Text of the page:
Yesterday I found myself in an interesting situation. I had to write a little utility to modify some I-Proving database records (the format of the name of blog entries and blog entry comments). I needed a standalone utility that would be able to access the database. I had to solve this in a unique way (for me anyway 🙂 and I decided I share the solution with everyone.
If this utility was to be run inside the app, then it would be fairly straightforward. The DAO was defined as a property of a service (the ContentService in this example) in the apps applicationContent.xml file. The service would be available to use because of the JBoss initial context when running in the JBoss app server. Once the app was up and running, all I’d have to do is get an instance of the service via the registry.
return (ContentService) Registry.getComponent(ContentService.class);
Then getting the DAO would be as simple as calling a get method on the service (spring would have provided the DAO for the service) or just using the service itself to query the database.
This utility had to be run as a standalone app. i.e. I wouldn’t be running JBoss, thus I wouldn’t have access to JBoss’s initial context, thus no service and no DAO access which would allow me to be able to use the DAO defined in the traditional applicationContent.xml file.
BC advised an adequate solution would be to define a customized spring.xml file, specifically for my utility. This file would be in the same package as the utility. In this custom spring file, I was to do the following things…1. Define the Datasource
<bean id="javax.sql.DataSource" class="com.mysql.jdbc.jdbc2.optional.MysqlDataSource"> <property name="url" value="jdbc:mysql://localhost:3306/db_name" /> <property name="user" value="the_user" /> <property name="password" value="the_password" /> </bean>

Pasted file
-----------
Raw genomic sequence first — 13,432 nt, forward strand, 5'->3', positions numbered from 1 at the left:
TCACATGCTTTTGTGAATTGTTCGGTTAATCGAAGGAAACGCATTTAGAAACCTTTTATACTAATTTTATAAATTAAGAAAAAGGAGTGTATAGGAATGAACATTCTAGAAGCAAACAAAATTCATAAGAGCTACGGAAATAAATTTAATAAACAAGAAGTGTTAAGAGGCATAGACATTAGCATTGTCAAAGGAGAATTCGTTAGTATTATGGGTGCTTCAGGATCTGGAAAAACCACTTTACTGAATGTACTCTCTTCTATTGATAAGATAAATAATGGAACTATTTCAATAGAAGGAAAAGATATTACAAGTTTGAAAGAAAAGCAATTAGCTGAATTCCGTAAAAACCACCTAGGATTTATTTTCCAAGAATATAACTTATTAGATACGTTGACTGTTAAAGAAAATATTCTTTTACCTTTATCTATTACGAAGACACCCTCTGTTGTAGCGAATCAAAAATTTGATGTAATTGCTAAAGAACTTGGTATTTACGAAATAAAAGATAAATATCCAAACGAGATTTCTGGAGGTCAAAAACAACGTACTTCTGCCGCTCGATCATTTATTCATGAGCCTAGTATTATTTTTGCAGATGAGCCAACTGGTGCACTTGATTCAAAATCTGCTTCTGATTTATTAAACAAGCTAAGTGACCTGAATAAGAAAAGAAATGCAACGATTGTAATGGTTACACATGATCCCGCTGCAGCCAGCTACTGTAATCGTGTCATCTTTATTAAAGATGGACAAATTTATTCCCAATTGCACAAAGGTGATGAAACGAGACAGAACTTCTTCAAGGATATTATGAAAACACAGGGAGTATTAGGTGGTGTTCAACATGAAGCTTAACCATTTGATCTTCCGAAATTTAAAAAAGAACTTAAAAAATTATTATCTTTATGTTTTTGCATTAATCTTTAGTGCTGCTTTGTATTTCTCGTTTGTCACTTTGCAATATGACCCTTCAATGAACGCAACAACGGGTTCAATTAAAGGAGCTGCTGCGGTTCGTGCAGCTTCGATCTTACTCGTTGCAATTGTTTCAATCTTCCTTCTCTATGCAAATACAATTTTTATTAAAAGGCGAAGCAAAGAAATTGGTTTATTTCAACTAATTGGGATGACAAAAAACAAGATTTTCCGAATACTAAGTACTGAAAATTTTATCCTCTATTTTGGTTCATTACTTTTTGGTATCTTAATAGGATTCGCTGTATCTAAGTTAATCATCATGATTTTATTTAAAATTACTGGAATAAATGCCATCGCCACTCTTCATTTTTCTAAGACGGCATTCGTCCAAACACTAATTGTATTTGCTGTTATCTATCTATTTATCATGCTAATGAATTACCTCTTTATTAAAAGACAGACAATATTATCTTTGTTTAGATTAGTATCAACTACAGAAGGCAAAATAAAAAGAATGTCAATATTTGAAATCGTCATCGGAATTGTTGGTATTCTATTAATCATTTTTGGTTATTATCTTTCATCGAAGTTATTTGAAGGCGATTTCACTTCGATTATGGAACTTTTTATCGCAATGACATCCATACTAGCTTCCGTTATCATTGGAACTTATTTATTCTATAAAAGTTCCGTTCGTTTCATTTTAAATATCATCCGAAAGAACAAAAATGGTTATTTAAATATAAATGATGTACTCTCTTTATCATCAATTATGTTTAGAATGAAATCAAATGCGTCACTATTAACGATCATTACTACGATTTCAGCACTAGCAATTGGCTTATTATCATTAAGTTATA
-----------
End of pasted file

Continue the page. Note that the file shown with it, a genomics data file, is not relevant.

2. Define the Hibernate Session Factory for the Data SourceOf course I’d have to include any mapping files for the DAO(s) my utility was using.
<bean id="org.hibernate.SessionFactory" class="org.springframework.orm.hibernate3.LocalSessionFactoryBean"> <property name="dataSource" ref="javax.sql.DataSource" /> <property name="mappingResources"> <list> <value>ca/intelliware/sample/ContentImpl.hbm.xml</value> <value>ca/intelliware/sample/ContentAccessControl.hbm.xml</value> </list> </property> <property name="hibernateProperties"> <props> <prop key="hibernate.max_fetch_depth">2</prop> </props> </property> </bean>
3. Define the DAO to use the Session factory
<bean id="ca.intelliware.sample.dao.ContentDAO" class="ca.intelliware.sample.dao.impl.ContentDAOImpl"> <property name="sessionFactory" ref="org.hibernate.SessionFactory" /> </bean>
4. Set the Utility’s context Now that I had my spring.xml configured, it was just a matter of hooking it up; this was the key step. To do so, I had to set my customized spring.xml as the context for my utility.
Registry.setContext(new XmlBeanFactory(new ClassPathResource("ca/intelliware/sample/spring.xml")));
5. Get an instance of the DAOOnce I did that, it was just a matter now of then calling on the registry to get me a instance of the ContenDAO.
return (ContentDAO) Registry.getComponent(ContentDAO.class);
Of course, this works only because this DAO now has a means of getting a session and data source as specified in the custom spring.xml. Then I just ran my utility as a Java app in Eclispe and bingo!